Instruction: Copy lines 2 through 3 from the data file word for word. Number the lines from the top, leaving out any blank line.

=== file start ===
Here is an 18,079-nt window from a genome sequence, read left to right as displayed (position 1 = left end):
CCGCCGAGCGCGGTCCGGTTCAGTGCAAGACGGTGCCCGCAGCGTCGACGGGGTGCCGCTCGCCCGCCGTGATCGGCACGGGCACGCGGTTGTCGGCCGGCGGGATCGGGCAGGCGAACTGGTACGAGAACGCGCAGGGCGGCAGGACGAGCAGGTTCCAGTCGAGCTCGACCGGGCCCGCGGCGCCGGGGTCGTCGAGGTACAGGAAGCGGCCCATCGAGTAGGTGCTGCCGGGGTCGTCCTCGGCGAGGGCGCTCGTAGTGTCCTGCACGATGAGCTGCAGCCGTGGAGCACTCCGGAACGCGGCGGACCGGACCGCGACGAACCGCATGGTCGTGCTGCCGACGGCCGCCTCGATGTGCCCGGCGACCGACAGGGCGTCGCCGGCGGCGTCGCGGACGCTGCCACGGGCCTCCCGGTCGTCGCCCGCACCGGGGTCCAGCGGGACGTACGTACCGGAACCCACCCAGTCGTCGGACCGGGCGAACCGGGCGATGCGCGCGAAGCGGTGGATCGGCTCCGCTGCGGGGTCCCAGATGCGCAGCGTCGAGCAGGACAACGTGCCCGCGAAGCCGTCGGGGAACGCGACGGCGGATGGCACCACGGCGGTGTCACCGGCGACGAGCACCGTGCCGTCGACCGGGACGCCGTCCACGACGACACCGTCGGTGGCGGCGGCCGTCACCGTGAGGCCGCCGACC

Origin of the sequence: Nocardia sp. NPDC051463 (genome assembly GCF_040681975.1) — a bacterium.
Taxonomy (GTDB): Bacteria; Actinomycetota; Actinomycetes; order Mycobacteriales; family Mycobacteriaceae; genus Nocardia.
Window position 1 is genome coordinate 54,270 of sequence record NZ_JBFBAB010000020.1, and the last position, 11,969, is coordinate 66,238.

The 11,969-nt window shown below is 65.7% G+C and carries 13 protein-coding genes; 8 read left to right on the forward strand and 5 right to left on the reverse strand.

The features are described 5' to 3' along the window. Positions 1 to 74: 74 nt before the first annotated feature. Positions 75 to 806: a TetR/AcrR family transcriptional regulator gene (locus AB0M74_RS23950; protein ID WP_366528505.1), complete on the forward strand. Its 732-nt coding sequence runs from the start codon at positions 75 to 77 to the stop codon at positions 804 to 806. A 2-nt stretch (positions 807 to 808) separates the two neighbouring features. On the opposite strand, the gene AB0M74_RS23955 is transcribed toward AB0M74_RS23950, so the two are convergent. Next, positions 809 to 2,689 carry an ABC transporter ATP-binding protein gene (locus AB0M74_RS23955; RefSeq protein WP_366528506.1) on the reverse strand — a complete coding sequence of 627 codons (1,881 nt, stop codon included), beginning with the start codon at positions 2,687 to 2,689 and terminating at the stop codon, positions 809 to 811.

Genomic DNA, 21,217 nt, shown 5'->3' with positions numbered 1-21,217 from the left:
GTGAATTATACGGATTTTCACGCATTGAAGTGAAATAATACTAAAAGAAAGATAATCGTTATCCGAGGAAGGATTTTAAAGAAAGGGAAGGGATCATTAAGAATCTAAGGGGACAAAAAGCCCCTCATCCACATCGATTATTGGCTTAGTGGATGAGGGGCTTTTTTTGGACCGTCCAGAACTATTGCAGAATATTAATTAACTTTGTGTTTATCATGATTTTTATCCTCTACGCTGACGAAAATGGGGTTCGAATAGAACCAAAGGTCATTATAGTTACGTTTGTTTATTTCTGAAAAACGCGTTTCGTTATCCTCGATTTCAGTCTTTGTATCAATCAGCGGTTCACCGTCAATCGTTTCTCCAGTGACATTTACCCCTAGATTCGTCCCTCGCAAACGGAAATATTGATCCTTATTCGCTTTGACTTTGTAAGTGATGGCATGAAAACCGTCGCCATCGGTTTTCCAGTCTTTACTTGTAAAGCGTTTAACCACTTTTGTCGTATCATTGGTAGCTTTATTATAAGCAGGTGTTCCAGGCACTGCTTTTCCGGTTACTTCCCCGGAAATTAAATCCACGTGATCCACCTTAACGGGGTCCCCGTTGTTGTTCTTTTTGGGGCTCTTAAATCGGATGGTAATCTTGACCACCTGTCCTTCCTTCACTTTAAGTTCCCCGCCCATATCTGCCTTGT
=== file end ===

CCGCCGAGCGCGGTCCGGTTCAGTGCAAGACGGTGCCCGCAGCGTCGACGGGGTGCCGCTCGCCCGCCGTGATCGGCACGGGCACGCGGTTGTCGGCCGGCGGGATCGGGCAGGCGAACTGGTACGAGAACGCGCAGGGCGGCAGGACGAGCAGGTTCCAGTCGAGCTCGACCGGGCCCGCGGCGCCGGGGTCGTCGAGGTACAGGAAGCGGCCCATCGAGTAGGTGCTGCCGGGGTCGTCCTCGGCGAGGGCGCTCGTAGTGTCCTGCACGATGAGCTGCAGCCGTGGAGCACTCCGGAACGCGGCGGACCGGACCGCGACGAACCGCATGGTCGTGCTGCCGACGGCCGCCTCGATGTGCCCGGCGACCGACAGGGCGTCGCCGGCGGCGTCGCGGACGCTGCCACGGGCCTCCCGGTCGTCGCCCGCACCGGGGTCCAGCGGGACGTACGTACCGGAACCCACCCAGTCGTCGGACCGGGCGAACCGGGCGATGCGCGCGAAGCGGTGGATCGGCTCCGCTGCGGGGTCCCAGATGCGCAGCGTCGAGCAGGACAACGTGCCCGCGAAGCCGTCGGGGAACGCGACGGCGGATGGCACCACGGCGGTGTCACCGGCGACGAGCACCGTGCCGTCGACCGGGACGCCGTCCACGACGACACCGTCGGTGGCGGCGGCCGTCACCGTGAGGCCGCCGACC

Origin of the sequence: Nocardia sp. NPDC051463 (genome assembly GCF_040681975.1) — a bacterium.